Sibanye Gold today declared its intention to become fully independent of Eskom over the next few years, pointing out that doing so will make a material difference to its production costs writes Laura Cornish.
This announcement was delivered on the back of the company’s operating and financial six month and year end results to 31 December 2014. A 13% increase in production over the last six months to December alongside a R4 billion profit for the period reveals its dedication and success already in overcoming the challenge associated with the current Eskom power crisis.
Its intention however is to invest heavily into reducing its reliance on the national grid which is a costly exercise in the short term but as indicated, will have major cost-saving benefits in the long-term considering the current power crisis will not be resolved for years to come.
“On listing in 2013, we stated that we would be exploring alternative sources of long term electricity supply in response to the risk that uncertain, inconsistent and increasingly expensive power supplied by the state owned power utility, Eskom, posed to our current operations and future development,” says Sibanye Gold CEO Neil Froneman.
“On-going delays at [its] new capacity build projects and a lack of critical maintenance at its existing stations, has resulted in regular supply interruption, which is likely to continue for the foreseeable future.”
While Sibanye have successfully implemented numerous measures that have enabled it to reduce electricity consumption by approximately 20% since (since 2007), spiraling capital costs have led to rapidly escalating power costs for consumers as Eskom has consecutively implemented punitive annual electricity tariff increases. Power costs as a percentage of operating costs at Sibanye, have swelled from approximately 9% in 2007 to a projected 20% in 2015.
For now, the company continues to work with Eskom to manage and minimise the impact of load shedding to mitigate short-term risk but has begun exploring alternative supply options to reduce reliance on that state-owned utility power provider.
“In 2014 we completed a pre-feasibility study investigating the potential of solar power as an alternative source of electrical power. The pre-feasibility study confirmed that solar power provides an economically competitive solution to Sibanye’s electricity requirements, which will partially insulate us from the effects of interruptions in Eskom supply,” states Froneman.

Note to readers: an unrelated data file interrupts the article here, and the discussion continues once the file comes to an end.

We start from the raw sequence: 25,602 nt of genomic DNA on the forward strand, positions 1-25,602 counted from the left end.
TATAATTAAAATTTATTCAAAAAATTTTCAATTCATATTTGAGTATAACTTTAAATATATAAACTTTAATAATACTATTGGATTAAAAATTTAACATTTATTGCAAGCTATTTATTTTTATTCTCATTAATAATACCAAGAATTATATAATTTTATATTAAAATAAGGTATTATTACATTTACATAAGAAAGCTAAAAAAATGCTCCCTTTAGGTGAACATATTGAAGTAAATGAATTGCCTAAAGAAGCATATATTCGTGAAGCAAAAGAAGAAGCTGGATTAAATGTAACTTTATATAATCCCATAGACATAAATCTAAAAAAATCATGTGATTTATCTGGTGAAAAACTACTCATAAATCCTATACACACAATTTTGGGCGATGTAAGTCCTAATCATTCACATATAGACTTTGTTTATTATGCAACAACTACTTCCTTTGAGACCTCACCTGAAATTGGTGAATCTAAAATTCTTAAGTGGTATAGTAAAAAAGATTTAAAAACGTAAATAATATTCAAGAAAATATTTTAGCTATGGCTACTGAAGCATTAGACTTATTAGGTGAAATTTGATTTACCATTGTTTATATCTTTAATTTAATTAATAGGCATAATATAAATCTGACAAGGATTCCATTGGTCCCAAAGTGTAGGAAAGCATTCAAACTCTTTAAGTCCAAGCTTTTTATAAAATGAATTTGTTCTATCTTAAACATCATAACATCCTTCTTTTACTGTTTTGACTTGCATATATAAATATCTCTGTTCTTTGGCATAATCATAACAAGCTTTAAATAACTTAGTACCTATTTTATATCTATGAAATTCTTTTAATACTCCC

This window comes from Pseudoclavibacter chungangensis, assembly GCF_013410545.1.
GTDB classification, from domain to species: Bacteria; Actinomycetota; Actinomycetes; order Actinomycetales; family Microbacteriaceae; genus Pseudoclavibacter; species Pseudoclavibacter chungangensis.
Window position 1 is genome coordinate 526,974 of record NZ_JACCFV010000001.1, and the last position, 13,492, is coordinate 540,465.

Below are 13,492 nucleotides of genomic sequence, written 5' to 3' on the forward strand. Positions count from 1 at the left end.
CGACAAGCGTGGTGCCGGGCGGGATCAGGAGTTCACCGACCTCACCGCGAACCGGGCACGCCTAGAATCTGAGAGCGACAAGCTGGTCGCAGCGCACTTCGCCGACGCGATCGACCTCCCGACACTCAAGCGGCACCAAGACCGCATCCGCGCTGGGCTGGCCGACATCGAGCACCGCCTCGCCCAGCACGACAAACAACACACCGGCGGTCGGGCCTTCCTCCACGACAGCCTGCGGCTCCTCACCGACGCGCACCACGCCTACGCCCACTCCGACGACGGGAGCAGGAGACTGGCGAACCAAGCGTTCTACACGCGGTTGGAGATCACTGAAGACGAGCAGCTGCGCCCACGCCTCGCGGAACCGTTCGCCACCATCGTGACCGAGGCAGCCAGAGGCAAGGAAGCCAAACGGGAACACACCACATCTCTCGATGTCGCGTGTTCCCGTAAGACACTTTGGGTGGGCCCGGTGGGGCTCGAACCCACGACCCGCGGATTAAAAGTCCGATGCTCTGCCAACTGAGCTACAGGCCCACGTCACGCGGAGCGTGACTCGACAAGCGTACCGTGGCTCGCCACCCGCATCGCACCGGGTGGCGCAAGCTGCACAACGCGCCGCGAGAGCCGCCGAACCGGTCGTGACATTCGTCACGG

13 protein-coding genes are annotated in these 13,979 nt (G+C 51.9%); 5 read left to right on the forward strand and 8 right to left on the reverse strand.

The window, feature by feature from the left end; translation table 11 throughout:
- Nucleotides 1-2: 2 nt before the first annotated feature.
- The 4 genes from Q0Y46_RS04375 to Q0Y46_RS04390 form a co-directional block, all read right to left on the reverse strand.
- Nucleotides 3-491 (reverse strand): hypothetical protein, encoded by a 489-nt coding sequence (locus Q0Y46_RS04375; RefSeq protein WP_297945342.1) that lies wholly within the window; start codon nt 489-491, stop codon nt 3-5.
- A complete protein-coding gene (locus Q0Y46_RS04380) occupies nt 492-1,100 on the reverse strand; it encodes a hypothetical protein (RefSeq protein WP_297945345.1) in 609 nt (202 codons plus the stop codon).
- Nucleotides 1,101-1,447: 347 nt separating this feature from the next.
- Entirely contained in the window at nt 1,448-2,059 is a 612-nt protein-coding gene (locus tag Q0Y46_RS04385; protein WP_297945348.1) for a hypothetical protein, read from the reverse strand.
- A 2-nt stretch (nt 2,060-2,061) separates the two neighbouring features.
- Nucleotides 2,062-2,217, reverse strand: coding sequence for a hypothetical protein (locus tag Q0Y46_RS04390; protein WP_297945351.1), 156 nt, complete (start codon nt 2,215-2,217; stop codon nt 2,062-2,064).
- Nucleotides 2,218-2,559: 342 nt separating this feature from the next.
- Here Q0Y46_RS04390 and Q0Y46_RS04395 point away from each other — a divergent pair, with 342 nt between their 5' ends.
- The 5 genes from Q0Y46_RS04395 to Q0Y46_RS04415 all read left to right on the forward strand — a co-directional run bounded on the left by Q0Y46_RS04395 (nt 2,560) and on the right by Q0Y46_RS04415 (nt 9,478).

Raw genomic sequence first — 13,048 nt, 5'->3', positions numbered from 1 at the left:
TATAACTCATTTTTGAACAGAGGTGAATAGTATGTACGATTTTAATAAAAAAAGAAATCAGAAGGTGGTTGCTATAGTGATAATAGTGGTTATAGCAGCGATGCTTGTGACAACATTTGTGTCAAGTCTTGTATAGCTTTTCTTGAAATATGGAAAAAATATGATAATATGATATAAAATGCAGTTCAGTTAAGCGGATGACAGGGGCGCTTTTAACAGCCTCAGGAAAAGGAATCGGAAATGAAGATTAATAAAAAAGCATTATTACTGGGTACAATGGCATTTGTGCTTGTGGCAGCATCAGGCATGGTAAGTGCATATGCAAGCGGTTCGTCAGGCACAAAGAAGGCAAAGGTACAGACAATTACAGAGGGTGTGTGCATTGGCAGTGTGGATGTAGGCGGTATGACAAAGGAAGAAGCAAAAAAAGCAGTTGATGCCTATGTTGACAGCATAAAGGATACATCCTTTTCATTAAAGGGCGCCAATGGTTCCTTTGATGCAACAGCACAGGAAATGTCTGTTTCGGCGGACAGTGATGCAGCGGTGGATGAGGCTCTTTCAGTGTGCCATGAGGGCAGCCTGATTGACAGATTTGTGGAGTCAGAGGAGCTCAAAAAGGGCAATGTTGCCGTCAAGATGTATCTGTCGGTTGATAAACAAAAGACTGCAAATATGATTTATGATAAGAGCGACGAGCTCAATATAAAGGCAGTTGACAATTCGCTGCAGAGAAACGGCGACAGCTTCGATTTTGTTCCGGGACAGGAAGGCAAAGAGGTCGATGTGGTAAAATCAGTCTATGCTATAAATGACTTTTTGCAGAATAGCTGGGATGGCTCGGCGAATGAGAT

“We are contemplating a phased R3 billion investment, with involvement of financial partners, in establishing a solar photovoltaic generating plant with a peak generating capacity of 150 MW. This represents a substantial portion of Sibanye's overall 500 MW power demand, and will provide around 10% of our electrical energy requirements when averaged over the course of a day.”
A site large enough to host a 150 MW installation with limited potential for other land use has been identified close to Driefontein and Sibanye intends to submit permitting applications shortly, and anticipates 2017 as a start-up year for generating its own independent captive electricity.
Sibanye has also undertaken several studies into other alternative energy sources that it considers reliable and over which it will be able to exercise some control. “To this end, we are completing an in depth investigation into coal fired power stations varying in size from 200 MW to 600 MW. A key aspect of this will be ensuring reliable quality coal sources. We are also engaging with technology partners in order to develop a deeper insight into independent power generation,” Froneman concludes.